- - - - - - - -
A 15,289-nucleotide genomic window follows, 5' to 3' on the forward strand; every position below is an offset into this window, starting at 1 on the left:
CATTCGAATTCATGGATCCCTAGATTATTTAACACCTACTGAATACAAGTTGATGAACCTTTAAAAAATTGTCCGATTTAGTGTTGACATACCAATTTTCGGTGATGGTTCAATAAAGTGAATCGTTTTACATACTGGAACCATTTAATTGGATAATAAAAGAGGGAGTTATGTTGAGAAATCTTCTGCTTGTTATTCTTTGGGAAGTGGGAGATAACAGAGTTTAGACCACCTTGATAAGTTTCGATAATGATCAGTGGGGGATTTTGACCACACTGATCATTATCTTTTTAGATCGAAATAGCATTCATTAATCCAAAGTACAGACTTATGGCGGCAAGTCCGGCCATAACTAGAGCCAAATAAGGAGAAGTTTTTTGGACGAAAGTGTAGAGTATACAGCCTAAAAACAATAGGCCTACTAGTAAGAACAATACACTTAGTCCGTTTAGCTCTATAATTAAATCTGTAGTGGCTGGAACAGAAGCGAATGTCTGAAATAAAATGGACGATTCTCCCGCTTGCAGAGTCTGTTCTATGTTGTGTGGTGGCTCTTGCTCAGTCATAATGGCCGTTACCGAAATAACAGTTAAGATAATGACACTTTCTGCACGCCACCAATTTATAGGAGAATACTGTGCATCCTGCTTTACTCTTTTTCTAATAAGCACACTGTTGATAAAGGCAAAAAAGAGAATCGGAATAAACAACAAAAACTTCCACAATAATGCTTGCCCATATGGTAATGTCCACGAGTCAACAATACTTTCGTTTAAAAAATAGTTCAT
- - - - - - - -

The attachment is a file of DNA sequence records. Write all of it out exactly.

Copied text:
A 15,289-nucleotide genomic window follows, 5' to 3' on the forward strand; every position below is an offset into this window, starting at 1 on the left:
CATTCGAATTCATGGATCCCTAGATTATTTAACACCTACTGAATACAAGTTGATGAACCTTTAAAAAATTGTCCGATTTAGTGTTGACATACCAATTTTCGGTGATGGTTCAATAAAGTGAATCGTTTTACATACTGGAACCATTTAATTGGATAATAAAAGAGGGAGTTATGTTGAGAAATCTTCTGCTTGTTATTCTTTGGGAAGTGGGAGATAACAGAGTTTAGACCACCTTGATAAGTTTCGATAATGATCAGTGGGGGATTTTGACCACACTGATCATTATCTTTTTAGATCGAAATAGCATTCATTAATCCAAAGTACAGACTTATGGCGGCAAGTCCGGCCATAACTAGAGCCAAATAAGGAGAAGTTTTTTGGACGAAAGTGTAGAGTATACAGCCTAAAAACAATAGGCCTACTAGTAAGAACAATACACTTAGTCCGTTTAGCTCTATAATTAAATCTGTAGTGGCTGGAACAGAAGCGAATGTCTGAAATAAAATGGACGATTCTCCCGCTTGCAGAGTCTGTTCTATGTTGTGTGGTGGCTCTTGCTCAGTCATAATGGCCGTTACCGAAATAACAGTTAAGATAATGACACTTTCTGCACGCCACCAATTTATAGGAGAATACTGTGCATCCTGCTTTACTCTTTTTCTAATAAGCACACTGTTGATAAAGGCAAAAAAGAGAATCGGAATAAACAACAAAAACTTCCACAATAATGCTTGCCCATATGGTAATGTCCACGAGTCAACAATACTTTCGTTTAAAAAATAGTTCAT